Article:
That evening, Carl watches the news and a political-satire show on his web-enabled television. The high-definition TV automatically turns on when Carl enters the room, and can suggest viewing options based on his viewing preferences. The service provider can also record anytime Carl enters or leaves the room, and even when his attention shifts from the screen to something else in the room. Also, ultrahigh-frequency sound waves emitted by the television³—at a pitch inaudible to humans—automatically pair Carl’s smartphone to his television,⁴ recording when Carl searches on his phone for an item just advertised on the television.⁵ New analytic software actually allows the service provider to determine whether Carl likes or dislikes what he is viewing based upon microscopic eye movements picked up by his smartphone that correlate with positive or negative reactions.⁶

Carl’s health insurer later raises his premium because his eating, drinking, exercise, and sleep patterns could be healthier. The insurer suggests that a change in his diet and more exercise will trigger a special healthy lifestyle discount that will lower his rates. This is presented as a positive nudge toward reducing illness. His auto insurer also informs Carl that his rates will rise because his driving style is erratic, and he has been linked via social media to drinking establishments just before driving his vehicle. Commercial marketers send Carl advertising material based on preferences established from his stream of digital exhaust. Election-campaign specialists target him with ads based upon a behavioral analysis of Carl’s reaction to news events and political commentary.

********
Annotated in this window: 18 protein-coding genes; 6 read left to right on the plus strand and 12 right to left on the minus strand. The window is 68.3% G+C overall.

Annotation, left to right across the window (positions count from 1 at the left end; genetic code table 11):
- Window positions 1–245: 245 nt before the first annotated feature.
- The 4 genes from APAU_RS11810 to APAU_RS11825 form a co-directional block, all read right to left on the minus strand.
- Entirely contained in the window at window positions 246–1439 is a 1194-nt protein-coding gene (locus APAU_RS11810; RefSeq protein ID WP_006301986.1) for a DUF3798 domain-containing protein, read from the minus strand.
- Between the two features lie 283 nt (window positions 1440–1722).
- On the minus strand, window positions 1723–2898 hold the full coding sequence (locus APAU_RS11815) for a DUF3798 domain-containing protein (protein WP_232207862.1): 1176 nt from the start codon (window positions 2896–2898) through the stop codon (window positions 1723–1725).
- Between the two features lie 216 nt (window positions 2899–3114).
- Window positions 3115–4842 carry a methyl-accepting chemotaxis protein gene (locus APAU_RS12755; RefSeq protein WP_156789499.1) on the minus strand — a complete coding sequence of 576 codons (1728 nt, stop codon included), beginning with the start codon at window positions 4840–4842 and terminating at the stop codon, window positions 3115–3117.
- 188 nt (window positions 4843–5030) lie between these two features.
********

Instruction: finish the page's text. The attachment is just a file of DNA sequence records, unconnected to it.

All the features in Carl’s story currently exist. Progressive Insurance rewards drivers who install a monitoring device in their automobiles. One employer pays a bonus to employees who get seven hours of sleep a night, as recorded on their tracking devices. Eye-tracking technologies are currently being piloted on video systems.

Four: James’s eyes pop open, prying his thoughts from slumber. Once again, he has woken up at 5:43 a.m. James always does. The monitor never lets him linger in bed. He sometimes wonders what the early-21st-century snooze function might have been like. He has never experienced such a thing but has seen it in a few old movies. In modern 2084, the ideas of the previous century have not been deemed relevant and most of the media has been destroyed.

James has no such luxury. At the optimal awakening time, the monitor, already aware of his sleep phase, begins playing sounds to generate his awakening. The audible portions are supposed to be relaxing. James has chosen beach waves that remind him of his childhood on Cape Cod. Nearly inaudible portions connect with his